Battle of Algiers Review

In the early morning, tired French paratroopers exchange knowing glances. The suspect they've been torturing all night long has finally cracked, telling them where Ali La Pointe, the last leader of the FLN in freedom. By the end of the day, they will have crushed the rebellion led by the FLN, a popular movement of Algerian nationalists seeking independence from France. Following the humiliation of Dien Bien Phu, the French government seems far too eager to prove to the world and themselves that they will remain a colonial power. Over the last few months, the Battle for Algiers has been unfolding with a rare determination on both sides. Terrorist attacks from the FLN, systematic torture by the French. Both sides have been increasingly looking like two groggy sluggers unable to land the suckerpunch that will end the fight...until now.

Though many talk about the Vietnam syndrome suffered by the US, France seems to have its own Algerian syndrome though in France's case, it was probably far more complex than just waging a war they could not win. Generations had left metropolitan French to live in Algeria, becoming known as the Pieds-Noirs (Black Feet) due to their military boots - for all purposes, Algeria was just another French département albeit one with a rather strange voting system which weighted the Pieds-Noirs disproportionately against the Algerian vote. The film solely recounts the Battle of Algiers which was a pivotal chapter in the whole war but not in fact the deciding battle. The paradoxical aspect of it has not been lost on the US military. According to the New York Times, the Pentagon recently organised a viewing of The Battle of Algiers inviting the military big-wigs to see how you can win a war but lose the peace. Whether George W. Bush turned up or not was not reported, given the profound effect Kandahar had on him, we can assume he didn't. Though based on the memoirs of an FLN leader, the film is amazingly balanced and though Pontecorvo obviously has a great sympathy for the Algerian fight for freedom, he remains even handed throughout the film, giving it a documentary-like feel. Despite this, Truffaut and Cartier-Bresson walked out of the Venice film festival in disgust and the film was subsequently banned in France for six more years. When it finally was released, the Parisian cinema showing it was bombed and in a provincial town, some irate people entered the local cinema and destroyed the film print. Even in modern France, it is only in recent years that France has started to recover from its national amnesia and start to face the reality of what happened.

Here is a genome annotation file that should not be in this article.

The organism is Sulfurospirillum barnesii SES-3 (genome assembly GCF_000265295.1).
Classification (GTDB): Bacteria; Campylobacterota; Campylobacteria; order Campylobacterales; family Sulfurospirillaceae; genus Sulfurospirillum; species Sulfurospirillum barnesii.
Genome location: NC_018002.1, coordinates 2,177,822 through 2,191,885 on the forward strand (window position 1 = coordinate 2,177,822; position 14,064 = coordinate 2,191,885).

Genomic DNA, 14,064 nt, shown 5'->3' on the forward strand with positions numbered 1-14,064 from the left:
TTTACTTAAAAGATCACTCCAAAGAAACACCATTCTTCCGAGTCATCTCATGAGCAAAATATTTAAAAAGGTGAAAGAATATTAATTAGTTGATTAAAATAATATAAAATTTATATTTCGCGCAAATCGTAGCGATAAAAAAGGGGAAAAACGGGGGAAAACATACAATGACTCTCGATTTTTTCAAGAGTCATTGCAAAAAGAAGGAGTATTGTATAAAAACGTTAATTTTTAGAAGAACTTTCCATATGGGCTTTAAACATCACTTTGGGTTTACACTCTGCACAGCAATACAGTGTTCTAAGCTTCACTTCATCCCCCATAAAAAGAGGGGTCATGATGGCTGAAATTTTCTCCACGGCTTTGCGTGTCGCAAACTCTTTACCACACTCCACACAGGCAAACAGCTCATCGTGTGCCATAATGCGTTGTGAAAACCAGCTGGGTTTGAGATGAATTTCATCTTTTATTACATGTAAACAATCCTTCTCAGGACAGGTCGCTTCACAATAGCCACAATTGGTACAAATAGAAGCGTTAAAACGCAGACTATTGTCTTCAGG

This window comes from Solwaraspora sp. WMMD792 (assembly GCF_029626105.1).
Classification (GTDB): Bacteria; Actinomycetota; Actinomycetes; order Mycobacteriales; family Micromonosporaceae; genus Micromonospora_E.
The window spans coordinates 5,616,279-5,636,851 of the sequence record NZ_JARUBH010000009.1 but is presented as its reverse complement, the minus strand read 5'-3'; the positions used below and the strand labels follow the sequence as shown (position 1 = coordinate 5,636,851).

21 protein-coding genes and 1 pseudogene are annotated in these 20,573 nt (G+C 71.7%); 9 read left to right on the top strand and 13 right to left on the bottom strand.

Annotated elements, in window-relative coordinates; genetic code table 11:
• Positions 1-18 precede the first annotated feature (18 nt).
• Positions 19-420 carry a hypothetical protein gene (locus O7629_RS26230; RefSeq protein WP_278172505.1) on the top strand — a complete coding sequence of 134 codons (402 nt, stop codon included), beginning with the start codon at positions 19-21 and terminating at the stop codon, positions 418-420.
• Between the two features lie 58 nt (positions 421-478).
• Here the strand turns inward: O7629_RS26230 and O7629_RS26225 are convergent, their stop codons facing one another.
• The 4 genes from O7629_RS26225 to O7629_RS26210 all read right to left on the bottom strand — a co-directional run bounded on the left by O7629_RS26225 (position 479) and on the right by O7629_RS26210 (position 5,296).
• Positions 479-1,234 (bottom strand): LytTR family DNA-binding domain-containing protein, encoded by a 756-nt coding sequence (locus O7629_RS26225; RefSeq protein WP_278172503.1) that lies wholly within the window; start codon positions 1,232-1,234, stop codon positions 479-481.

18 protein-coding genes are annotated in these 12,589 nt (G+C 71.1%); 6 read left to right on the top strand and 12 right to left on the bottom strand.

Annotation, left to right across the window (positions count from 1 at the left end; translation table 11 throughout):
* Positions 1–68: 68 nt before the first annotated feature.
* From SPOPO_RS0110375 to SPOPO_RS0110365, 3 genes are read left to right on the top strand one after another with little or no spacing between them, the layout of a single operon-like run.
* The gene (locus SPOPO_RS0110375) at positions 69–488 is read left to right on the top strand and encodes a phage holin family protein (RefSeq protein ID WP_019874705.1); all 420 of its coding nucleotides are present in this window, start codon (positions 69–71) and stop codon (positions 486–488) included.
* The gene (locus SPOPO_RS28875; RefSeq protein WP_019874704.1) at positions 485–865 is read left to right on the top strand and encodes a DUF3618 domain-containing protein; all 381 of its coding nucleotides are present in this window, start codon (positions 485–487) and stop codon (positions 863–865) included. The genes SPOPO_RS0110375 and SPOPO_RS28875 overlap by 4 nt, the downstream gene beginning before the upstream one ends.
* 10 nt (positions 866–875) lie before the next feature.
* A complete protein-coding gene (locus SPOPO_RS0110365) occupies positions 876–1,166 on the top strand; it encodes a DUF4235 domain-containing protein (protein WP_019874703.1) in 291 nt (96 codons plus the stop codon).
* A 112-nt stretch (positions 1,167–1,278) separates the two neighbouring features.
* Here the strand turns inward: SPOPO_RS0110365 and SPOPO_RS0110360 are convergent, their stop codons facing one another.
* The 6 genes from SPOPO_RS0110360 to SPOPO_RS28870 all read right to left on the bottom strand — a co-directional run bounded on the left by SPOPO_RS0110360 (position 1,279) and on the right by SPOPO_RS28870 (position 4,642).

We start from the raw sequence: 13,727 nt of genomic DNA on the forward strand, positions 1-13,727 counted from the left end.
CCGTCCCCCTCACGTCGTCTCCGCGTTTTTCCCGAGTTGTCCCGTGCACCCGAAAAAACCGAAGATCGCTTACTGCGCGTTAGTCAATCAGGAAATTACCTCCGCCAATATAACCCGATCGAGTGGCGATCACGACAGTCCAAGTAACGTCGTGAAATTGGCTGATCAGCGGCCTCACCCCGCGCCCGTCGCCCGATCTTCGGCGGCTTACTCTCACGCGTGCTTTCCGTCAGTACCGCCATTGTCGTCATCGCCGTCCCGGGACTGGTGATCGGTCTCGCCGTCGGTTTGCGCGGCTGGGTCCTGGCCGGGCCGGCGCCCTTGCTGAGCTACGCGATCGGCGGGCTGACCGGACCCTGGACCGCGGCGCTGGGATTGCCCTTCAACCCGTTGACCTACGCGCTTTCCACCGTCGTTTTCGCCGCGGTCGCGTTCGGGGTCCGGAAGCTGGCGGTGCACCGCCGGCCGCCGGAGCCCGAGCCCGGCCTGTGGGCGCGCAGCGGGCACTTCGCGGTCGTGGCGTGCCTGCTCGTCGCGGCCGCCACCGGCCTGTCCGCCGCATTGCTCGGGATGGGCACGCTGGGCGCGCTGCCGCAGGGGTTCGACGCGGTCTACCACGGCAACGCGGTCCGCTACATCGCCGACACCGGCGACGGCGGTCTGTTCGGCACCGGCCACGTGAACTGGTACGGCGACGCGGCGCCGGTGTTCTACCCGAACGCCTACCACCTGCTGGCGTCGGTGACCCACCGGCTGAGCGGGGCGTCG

Though controversy has often managed to give rather dire films cult status, The Battle of Algiers survives the hype with a nonchalant swagger. Granted parallels with Peter Watkins or Costa-Gavras are unavoidable but Pontecorvo's style is very much his own - hard hitting and direct. Though he claimed that he did his best to make it look as realistic as possible, it is sometimes hard not to admire the cinematography or the script which manages to keep a strong narrative arc. The inclusion of slightly irrelevant events add to the film's "real" ambiance; within the first five minutes, the film's spontaneity will have had its effect and with Ennio Morricone's beautifully simple score, the viewer cannot help but feel drawn in.